Elements of the JGA play two important regulatory roles. First, if the amount of fluid and NaCl reaching a nephron's macula densa (see Fig. 33-3F) increases, the glomerular filtration rate (see p. 732) of that nephron falls. We discuss this phenomenon of tubuloglomerular feedback on pages 750–751.

The second regulatory mechanism comes into play during a decrease in the pressure of the renal artery feeding the various afferent arterioles. When the baroreceptor (see p. 841) in the afferent arteriole senses decreased stretch in the arteriole wall, it directs neighboring granular cells to increase their release of renin into the general circulation. We discuss the renin-angiotensin-aldosterone axis, which is important in the long-term control of systemic arterial blood pressure, on pages 841–842.

Sympathetic nerve fibers to the kidney regulate renal blood flow, glomerular filtration, and tubule reabsorption

The autonomic innervation to the kidneys is entirely sympathetic; the kidneys lack parasympathetic nerve fibers. The sympathetic supply to the kidneys originates from the celiac plexus (see Fig. 14-3) and generally follows the arterial vessels into the kidney. The varicosities of the sympathetic fibers release norepinephrine and dopamine into the loose connective tissue near the smooth-muscle cells of the vasculature (i.e., renal artery as well as afferent and efferent arterioles) and near the proximal tubules. Sympathetic stimulation to the kidneys has three major effects. First, the catecholamines cause vasoconstriction. Second, the catecholamines strongly enhance Na+ reabsorption by proximal-tubule cells. Third, as a result of the dense accumulation of sympathetic fibers near the granular cells of the JGA, increased sympathetic nerve activity dramatically stimulates renin secretion.

Renal nerves also include afferent (i.e., sensory) fibers. A few myelinated nerve fibers conduct baroreceptor and chemoreceptor impulses that originate in the kidney. Increased perfusion pressure stimulates renal baroreceptors in the interlobular arteries and afferent arterioles. Renal ischemia and abnormal ion composition of the interstitial fluid stimulate chemoreceptors located in the renal pelvis. These pelvic chemoreceptors probably respond to high extracellular levels of K+ and H+ and may elicit changes in capillary blood flow.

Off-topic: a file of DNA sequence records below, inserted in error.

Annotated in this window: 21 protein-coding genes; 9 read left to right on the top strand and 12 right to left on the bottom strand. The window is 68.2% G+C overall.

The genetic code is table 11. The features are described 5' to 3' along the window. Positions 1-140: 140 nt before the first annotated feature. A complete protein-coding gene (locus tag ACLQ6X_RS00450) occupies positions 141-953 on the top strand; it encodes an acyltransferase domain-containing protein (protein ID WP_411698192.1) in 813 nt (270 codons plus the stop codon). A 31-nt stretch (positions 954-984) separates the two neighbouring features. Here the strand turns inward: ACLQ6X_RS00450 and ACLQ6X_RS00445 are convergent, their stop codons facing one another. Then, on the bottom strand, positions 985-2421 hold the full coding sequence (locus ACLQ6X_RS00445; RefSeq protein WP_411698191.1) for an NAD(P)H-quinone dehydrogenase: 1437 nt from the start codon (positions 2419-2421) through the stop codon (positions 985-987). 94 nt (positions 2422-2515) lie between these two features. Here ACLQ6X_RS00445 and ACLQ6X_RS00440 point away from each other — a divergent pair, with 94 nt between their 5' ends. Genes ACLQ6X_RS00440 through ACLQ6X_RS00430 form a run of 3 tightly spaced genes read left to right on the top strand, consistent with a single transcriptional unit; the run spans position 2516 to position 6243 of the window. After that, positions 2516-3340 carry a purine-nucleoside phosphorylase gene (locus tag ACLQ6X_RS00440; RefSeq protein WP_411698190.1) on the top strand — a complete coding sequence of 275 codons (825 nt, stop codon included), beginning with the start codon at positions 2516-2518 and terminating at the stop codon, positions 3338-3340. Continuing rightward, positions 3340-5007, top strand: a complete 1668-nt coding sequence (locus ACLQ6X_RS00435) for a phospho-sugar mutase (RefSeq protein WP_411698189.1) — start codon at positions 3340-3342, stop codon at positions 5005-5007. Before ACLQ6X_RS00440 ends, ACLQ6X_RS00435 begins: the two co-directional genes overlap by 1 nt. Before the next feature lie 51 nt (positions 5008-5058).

The kidneys, as endocrine organs, produce renin, 1,25-dihydroxyvitamin D, erythropoietin, prostaglandins, and bradykinin

Besides renin production by the JGA granular cells (see p. 841), the kidneys play several other endocrine roles. Proximal-tubule cells convert circulating 25-hydroxyvitamin D to the active metabolite, 1,25-dihydroxyvitamin D. This hormone controls Ca2+ and phosphorus metabolism by acting on the intestines, kidneys, and bone (see p. 1064), and is important for developing and maintaining bone structure.

Fibroblast-like cells in the interstitium of the cortex and outer medulla secrete erythropoietin (EPO) in response to a fall in the local tissue image (see pp. 431–433). EPO stimulates the development of red blood cells by action on hematopoietic stem cells in bone marrow. imageN18-2 In chronic renal failure, the deficiency of EPO leads to severe anemia that can be treated with recombinant EPO.

The kidney releases prostaglandins and several kinins, paracrine agents that control circulation within the kidney. These substances are generally vasodilators and may play a protective role when renal blood flow is compromised. Tubule cells also secrete angiotensin, bradykinin, cAMP, and ATP into the lumen, which can modulate downstream nephron function.